This past school year was a tough one for me. I changed districts and schools and the change had more of an impact on me than I expected. In the six years I’ve been teaching I’ve moved districts three times, moved schools four times, and changed classrooms five times. Whew! It seems crazy when I write it down like that. Change is something I have grown accustomed to, but this year really shook me.
I’ve written about my “journey” as a teacher so to speak in previous posts, especially the one about Rita Pierson, the amazing educator who had a profound impact on me. The first few years of my career presented many challenges. I taught a majority of kids from poverty and who lacked even the most basic manners.
Getting my classroom to run smoothly took months. Simple routines took extensive modeling, practice, more modeling and more practice. Lots of my time and energy went into teaching kids how to speak correctly, how to behave, and how to interact. I grew tremendously by learning how to connect with my students, build and maintain meaningful relationships, and manage my classroom without the throwing of chairs and cursing. I had found strategies that worked thanks to mentor texts like Teach Like a Champion and The Essential 55. I got a little bit better each year. By year five, my teammates and I had built a strong team, one that was held in high regard with our administration. We had great success with our students and I felt successful and competent.
And then I moved. My entire world was different. I taught a new demographic, one that was different than any other I have taught before. My students were mostly white and middle class. The students sat quietly and listened on the first day of school- the first day of school! I didn’t have to remind students not to yell in the hallway or not to push each other on the playground and I could actually turn my back for a few minutes and not worry about a fight breaking out. It was a whole new world!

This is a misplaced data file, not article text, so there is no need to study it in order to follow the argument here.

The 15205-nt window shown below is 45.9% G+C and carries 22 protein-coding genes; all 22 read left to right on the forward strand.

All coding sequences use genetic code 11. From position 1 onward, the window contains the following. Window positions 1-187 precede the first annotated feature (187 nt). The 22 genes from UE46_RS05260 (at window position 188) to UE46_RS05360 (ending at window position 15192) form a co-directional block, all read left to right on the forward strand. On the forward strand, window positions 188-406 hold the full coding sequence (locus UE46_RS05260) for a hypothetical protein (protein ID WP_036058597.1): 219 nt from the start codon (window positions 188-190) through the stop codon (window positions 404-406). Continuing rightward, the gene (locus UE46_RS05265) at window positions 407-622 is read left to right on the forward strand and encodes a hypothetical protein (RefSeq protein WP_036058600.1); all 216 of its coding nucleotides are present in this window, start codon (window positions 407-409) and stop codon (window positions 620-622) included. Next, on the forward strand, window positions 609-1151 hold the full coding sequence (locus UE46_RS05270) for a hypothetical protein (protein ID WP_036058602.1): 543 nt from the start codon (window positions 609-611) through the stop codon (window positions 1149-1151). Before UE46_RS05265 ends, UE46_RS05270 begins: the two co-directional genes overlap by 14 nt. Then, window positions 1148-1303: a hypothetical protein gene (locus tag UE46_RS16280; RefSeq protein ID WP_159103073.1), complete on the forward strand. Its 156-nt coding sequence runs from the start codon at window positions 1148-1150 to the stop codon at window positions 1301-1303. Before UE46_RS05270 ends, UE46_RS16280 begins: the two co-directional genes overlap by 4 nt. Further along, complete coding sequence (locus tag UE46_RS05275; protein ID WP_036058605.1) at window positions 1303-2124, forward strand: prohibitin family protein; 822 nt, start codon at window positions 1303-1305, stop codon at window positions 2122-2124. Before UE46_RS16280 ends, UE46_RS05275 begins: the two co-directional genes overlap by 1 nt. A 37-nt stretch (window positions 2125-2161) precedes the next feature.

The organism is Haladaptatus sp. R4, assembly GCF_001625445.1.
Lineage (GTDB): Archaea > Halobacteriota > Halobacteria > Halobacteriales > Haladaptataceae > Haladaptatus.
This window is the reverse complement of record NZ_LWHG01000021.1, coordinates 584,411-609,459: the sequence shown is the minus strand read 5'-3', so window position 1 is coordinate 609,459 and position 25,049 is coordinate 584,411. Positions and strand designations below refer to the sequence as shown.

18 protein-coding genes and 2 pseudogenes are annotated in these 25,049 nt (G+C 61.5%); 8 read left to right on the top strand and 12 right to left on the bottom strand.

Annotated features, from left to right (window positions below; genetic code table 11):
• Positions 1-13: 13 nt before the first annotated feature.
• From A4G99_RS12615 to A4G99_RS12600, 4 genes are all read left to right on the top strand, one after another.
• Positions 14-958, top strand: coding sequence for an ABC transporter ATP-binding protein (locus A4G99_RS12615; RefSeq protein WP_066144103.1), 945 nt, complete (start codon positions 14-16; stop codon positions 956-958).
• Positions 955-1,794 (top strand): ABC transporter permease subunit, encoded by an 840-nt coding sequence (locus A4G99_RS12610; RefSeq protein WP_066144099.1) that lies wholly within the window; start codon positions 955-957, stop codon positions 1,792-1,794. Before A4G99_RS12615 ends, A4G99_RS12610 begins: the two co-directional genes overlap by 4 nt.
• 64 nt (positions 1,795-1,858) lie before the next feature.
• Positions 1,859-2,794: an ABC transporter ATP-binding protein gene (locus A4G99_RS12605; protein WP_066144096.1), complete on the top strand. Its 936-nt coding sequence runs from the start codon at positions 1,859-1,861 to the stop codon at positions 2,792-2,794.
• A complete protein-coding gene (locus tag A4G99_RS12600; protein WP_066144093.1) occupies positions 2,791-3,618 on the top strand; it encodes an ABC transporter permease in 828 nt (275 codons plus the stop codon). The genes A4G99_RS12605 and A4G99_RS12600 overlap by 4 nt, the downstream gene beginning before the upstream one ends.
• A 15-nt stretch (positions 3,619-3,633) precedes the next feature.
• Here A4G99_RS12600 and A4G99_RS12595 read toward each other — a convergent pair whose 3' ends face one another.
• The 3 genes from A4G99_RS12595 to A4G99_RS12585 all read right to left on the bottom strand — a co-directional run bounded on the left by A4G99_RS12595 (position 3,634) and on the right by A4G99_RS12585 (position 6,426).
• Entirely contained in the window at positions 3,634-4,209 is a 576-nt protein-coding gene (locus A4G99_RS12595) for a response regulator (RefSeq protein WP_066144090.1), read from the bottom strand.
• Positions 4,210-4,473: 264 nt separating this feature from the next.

What this meant, however, is that with that entire layer of behavior management no longer needed, I realized how little I knew about how to actually be a good reading teacher. Yes, I could connect with students, and yes, I could manage my classroom, but as far as actually progressing my students’ learning, pushing them beyond their current levels, I realized there was still so much I needed to learn. I tried my best and did what I could, but the entire year I felt a sense of emptiness and failure. I felt like I didn’t have enough knowledge to really produce the results and growth I knew the students were capable of. I hate to say this, but I actually fell into a bit of a funk for several months. I felt defeated and lost my motivation. Let’s call it what it is- I had wounded pride.